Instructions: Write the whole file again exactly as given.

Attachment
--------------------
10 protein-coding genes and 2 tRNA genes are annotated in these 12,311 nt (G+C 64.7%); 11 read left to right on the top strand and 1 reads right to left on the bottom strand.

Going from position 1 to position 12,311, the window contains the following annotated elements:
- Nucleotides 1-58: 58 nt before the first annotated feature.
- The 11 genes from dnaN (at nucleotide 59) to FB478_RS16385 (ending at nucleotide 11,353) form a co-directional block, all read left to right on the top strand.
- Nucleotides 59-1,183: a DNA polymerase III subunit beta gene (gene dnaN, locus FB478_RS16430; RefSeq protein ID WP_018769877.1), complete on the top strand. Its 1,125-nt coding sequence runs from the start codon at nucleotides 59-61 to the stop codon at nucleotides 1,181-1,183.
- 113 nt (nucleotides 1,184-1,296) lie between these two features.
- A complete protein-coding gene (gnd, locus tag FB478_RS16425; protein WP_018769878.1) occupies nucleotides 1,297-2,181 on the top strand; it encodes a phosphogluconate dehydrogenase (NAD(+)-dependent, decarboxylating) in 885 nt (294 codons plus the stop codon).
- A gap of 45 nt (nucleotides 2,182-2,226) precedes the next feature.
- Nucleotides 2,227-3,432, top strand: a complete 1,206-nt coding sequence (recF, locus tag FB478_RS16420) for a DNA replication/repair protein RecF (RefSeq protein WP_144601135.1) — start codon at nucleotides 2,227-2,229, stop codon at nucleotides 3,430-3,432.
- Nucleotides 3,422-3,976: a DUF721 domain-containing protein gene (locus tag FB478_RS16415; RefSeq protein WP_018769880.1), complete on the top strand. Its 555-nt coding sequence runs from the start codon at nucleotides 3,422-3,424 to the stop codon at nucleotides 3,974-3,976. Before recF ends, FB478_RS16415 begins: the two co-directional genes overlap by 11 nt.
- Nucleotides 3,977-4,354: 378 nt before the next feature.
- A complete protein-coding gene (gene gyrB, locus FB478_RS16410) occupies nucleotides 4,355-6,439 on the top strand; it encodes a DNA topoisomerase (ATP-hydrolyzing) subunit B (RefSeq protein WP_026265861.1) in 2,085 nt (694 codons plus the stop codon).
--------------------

10 protein-coding genes and 2 tRNA genes are annotated in these 12,311 nt (G+C 64.7%); 11 read left to right on the top strand and 1 reads right to left on the bottom strand.

Going from position 1 to position 12,311, the window contains the following annotated elements:
- Nucleotides 1-58: 58 nt before the first annotated feature.
- The 11 genes from dnaN (at nucleotide 59) to FB478_RS16385 (ending at nucleotide 11,353) form a co-directional block, all read left to right on the top strand.
- Nucleotides 59-1,183: a DNA polymerase III subunit beta gene (gene dnaN, locus FB478_RS16430; RefSeq protein ID WP_018769877.1), complete on the top strand. Its 1,125-nt coding sequence runs from the start codon at nucleotides 59-61 to the stop codon at nucleotides 1,181-1,183.
- 113 nt (nucleotides 1,184-1,296) lie between these two features.
- A complete protein-coding gene (gnd, locus tag FB478_RS16425; protein WP_018769878.1) occupies nucleotides 1,297-2,181 on the top strand; it encodes a phosphogluconate dehydrogenase (NAD(+)-dependent, decarboxylating) in 885 nt (294 codons plus the stop codon).
- A gap of 45 nt (nucleotides 2,182-2,226) precedes the next feature.
- Nucleotides 2,227-3,432, top strand: a complete 1,206-nt coding sequence (recF, locus tag FB478_RS16420) for a DNA replication/repair protein RecF (RefSeq protein WP_144601135.1) — start codon at nucleotides 2,227-2,229, stop codon at nucleotides 3,430-3,432.
- Nucleotides 3,422-3,976: a DUF721 domain-containing protein gene (locus tag FB478_RS16415; RefSeq protein WP_018769880.1), complete on the top strand. Its 555-nt coding sequence runs from the start codon at nucleotides 3,422-3,424 to the stop codon at nucleotides 3,974-3,976. Before recF ends, FB478_RS16415 begins: the two co-directional genes overlap by 11 nt.
- Nucleotides 3,977-4,354: 378 nt before the next feature.
- A complete protein-coding gene (gene gyrB, locus FB478_RS16410) occupies nucleotides 4,355-6,439 on the top strand; it encodes a DNA topoisomerase (ATP-hydrolyzing) subunit B (RefSeq protein WP_026265861.1) in 2,085 nt (694 codons plus the stop codon).